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Osire is a refugee camp in central Namibia, situated 200 km north of the capital Windhoek next to the main road C30 from Gobabis to Otjiwarongo. It was established in 1992 to accommodate refugees from Angola, Burundi, the Democratic Republic of the Congo, Rwanda and Somalia. The camp grew quickly in its early years, reaching a peak of 20,000 inhabitants in 1998. Since then the refugee population of Osire decreased steadily, approaching 6,500 in 2010, and 3,000 in 2014. Due to the cessation of conflicts in the countries where inhabitants originate from, the camp is scheduled to close. In 2008 the majority (75%) of refugees still resident here came from Angola, and a sizeable portion from the Democratic Republic of the Congo. UNHCR regards the camp as one of the best managed in the world, due to its provisioning of formal school education, both primary and secondary. The settlement further has a Police station and a clinic.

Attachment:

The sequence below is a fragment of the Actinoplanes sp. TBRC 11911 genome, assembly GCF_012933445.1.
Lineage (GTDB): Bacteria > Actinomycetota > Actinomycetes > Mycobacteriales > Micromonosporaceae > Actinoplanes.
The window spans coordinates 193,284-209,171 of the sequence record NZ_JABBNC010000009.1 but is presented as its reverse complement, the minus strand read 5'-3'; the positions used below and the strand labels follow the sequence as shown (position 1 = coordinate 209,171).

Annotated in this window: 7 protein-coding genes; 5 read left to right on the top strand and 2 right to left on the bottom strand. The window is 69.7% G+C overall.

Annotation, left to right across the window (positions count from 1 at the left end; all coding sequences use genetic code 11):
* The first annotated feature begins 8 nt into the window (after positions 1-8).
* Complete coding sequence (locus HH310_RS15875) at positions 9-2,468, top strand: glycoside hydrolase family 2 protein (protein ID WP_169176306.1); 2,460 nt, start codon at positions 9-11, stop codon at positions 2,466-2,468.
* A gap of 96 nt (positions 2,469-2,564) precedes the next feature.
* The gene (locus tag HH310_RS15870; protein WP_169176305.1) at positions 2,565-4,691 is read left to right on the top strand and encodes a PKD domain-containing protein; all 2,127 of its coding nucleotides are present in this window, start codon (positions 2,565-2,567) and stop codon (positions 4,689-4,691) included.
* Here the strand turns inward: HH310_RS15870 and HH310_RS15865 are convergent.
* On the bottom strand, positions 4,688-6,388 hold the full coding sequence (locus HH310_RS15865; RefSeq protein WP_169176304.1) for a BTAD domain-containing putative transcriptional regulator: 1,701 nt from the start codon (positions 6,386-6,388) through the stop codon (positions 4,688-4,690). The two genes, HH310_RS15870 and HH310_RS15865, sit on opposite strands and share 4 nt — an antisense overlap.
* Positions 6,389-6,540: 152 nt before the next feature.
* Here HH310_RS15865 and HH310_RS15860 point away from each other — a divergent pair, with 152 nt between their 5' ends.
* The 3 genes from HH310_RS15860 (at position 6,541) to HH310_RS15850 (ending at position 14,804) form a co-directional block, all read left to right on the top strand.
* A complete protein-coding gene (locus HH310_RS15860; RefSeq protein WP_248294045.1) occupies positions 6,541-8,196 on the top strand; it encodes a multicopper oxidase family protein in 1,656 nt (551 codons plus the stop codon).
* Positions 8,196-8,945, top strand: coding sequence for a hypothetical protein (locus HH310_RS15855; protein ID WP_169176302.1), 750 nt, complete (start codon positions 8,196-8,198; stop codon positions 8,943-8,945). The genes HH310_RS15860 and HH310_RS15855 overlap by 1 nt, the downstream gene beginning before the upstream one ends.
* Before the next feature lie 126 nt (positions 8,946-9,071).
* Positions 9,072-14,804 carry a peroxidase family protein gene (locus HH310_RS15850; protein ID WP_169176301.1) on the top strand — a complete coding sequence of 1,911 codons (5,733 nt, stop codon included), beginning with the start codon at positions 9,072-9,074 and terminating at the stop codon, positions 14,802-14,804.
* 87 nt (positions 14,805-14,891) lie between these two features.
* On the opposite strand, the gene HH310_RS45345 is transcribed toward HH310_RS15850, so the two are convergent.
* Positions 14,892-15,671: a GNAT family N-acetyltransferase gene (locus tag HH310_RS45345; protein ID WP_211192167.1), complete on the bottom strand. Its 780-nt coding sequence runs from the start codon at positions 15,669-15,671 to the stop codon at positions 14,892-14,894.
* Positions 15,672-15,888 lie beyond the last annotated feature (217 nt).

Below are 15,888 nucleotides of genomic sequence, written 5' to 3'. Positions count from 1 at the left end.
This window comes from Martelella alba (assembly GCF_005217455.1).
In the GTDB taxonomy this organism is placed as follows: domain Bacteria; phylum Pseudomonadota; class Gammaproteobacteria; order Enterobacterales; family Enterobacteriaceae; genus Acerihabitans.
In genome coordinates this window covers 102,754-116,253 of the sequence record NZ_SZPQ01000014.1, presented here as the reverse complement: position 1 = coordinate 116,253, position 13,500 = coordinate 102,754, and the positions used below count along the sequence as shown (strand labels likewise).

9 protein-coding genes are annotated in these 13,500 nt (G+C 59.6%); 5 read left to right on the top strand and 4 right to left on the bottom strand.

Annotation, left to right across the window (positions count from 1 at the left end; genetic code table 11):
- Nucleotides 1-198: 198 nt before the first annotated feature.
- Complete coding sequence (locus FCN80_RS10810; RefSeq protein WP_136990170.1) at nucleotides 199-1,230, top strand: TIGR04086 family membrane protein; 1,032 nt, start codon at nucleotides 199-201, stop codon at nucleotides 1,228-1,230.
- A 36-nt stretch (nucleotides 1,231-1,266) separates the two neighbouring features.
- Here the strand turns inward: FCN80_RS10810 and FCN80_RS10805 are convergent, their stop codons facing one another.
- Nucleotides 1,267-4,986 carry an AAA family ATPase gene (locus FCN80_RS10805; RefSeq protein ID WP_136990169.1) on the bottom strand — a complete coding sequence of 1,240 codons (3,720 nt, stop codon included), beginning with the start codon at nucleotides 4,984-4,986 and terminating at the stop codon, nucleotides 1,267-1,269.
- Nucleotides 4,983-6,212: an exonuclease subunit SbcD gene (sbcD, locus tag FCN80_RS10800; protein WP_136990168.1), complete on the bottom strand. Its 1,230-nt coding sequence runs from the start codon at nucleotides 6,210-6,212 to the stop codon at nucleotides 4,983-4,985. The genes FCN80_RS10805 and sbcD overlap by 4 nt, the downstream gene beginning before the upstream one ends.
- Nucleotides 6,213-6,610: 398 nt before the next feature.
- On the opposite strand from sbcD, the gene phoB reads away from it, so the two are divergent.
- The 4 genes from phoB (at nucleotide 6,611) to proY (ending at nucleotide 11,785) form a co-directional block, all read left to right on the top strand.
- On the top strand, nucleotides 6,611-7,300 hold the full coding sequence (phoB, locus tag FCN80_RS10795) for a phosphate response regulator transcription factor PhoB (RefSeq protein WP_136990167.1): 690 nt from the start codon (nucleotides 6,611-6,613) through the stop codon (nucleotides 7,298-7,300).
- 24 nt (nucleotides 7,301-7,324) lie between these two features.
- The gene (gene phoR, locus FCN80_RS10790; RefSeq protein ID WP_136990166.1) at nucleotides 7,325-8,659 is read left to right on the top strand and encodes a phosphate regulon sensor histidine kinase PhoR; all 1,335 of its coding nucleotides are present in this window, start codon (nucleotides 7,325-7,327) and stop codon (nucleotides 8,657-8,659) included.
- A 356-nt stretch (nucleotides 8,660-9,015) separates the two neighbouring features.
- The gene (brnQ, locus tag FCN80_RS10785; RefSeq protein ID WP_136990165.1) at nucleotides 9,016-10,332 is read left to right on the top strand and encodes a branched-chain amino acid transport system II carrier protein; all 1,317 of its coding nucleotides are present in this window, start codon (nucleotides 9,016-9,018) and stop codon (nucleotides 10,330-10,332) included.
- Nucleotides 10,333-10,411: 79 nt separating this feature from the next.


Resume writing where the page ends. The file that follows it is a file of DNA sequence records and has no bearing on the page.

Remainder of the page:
The camp used to be a detention centre during the South African rule over Namibian territory. Throughout its existence as refugee camp maltreatment of inhabitants, retaliation, harassment and riots have been reported. In 2009 a group of 41 people fled the camp with the help of a local Human Rights organisation after allegedly having received death threats. This group left Namibia via the Mamuno Border Post but was refused entry to Botswana and as a result stayed in No Man's Land between Namibia and Botswana for three months until being arrested by Botswana authorities and deported to the Democratic Republic of the Congo.